Preventing and Surviving Breast Cancer
Specific dietary factors known to promote the growth of cancer cells have been known for many years. Studies show that the rate of cancer in a population is directly proportional to the percent of animal fat consumed in the diet of that population. Evidence supporting this can be seen in Asian countries like Japan, where rates of breast cancer are very low, compared to Western countries where the rates are consequently higher. However, breast cancer rates increase significantly when Japanese women consume the rich Western diet or migrate to Western countries and forego their native low-fat diet.
The fat content of the traditional Japanese diet is less than 10%, compared to the typical Western diet where animal products are the center of each meal, resulting in 37-40% of its calories from fat.
Studies have also shown that a diet rich in fruits and vegetables can improve the chances of survival in those patients that already have cancer. The higher the percentage of fat in the diet, the lower the survival rate. Higher body weight is also associated with higher rates of dying from breast cancer. Thinner women have less lymph node involvement, while heavier women have more lymph node involvement, increased rates of recurrence, and a less chance of survival.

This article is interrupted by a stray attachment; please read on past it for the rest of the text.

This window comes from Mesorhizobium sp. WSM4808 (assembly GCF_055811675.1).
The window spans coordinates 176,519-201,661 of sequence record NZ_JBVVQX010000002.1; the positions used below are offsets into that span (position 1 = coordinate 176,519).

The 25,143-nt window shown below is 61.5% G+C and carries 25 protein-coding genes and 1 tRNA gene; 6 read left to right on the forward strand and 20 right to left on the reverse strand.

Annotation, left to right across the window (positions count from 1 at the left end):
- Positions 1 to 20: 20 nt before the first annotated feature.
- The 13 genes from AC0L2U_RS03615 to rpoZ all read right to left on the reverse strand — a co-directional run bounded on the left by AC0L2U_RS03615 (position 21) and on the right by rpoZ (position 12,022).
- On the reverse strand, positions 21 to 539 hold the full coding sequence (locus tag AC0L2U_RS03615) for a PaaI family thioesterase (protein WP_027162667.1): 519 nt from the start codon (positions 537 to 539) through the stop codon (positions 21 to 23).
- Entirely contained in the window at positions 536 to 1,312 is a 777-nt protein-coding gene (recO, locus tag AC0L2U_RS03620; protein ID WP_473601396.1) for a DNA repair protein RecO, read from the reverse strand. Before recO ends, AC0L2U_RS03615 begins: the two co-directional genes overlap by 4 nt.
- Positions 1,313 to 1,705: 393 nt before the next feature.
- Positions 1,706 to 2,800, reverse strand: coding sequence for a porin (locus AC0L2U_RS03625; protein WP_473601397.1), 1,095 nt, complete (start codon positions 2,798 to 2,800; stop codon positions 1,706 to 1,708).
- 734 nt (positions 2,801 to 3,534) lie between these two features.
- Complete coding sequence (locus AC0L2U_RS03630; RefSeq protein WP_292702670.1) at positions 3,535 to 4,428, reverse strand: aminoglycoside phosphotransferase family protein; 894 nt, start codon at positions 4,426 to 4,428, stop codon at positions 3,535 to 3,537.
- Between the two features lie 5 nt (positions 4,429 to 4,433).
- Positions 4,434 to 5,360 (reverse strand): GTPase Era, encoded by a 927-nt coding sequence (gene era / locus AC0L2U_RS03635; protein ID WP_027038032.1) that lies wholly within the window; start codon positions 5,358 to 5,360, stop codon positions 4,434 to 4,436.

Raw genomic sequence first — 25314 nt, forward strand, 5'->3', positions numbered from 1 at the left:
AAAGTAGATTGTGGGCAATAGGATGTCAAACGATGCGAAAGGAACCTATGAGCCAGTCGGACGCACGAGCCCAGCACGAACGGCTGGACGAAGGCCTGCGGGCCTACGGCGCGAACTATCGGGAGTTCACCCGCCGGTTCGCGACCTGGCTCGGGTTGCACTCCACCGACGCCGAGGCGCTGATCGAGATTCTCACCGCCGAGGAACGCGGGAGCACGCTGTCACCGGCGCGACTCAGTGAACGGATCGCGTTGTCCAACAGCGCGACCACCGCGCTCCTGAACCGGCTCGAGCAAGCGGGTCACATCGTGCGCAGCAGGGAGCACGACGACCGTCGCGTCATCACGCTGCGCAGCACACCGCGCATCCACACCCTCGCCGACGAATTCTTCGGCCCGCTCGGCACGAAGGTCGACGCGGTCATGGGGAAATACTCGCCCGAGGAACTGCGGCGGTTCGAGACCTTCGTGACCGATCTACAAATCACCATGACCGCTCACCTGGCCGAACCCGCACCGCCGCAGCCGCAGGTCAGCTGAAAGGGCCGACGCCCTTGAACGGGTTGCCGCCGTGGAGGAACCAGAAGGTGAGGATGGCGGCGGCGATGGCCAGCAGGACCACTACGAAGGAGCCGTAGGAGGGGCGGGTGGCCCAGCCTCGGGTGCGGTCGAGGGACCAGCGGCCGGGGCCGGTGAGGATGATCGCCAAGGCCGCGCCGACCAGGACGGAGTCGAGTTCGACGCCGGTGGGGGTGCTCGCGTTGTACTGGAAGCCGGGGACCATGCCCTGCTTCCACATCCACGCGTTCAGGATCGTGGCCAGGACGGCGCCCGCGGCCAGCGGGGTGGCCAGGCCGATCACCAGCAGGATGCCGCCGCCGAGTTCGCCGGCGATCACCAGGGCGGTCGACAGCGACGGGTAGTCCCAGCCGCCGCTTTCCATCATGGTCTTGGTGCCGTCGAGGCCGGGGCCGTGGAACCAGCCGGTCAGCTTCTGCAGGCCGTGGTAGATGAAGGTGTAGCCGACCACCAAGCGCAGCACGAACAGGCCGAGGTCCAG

An overwhelming amount of evidence concludes that a diet devoid of animal products and rich in whole, plant foods not only helps to prevent cancer from becoming a threat to one's health but can also increase the chances of survival in those already diagnosed with cancer.
Preview the "Cancer Prevention & Women's Health" Trailer
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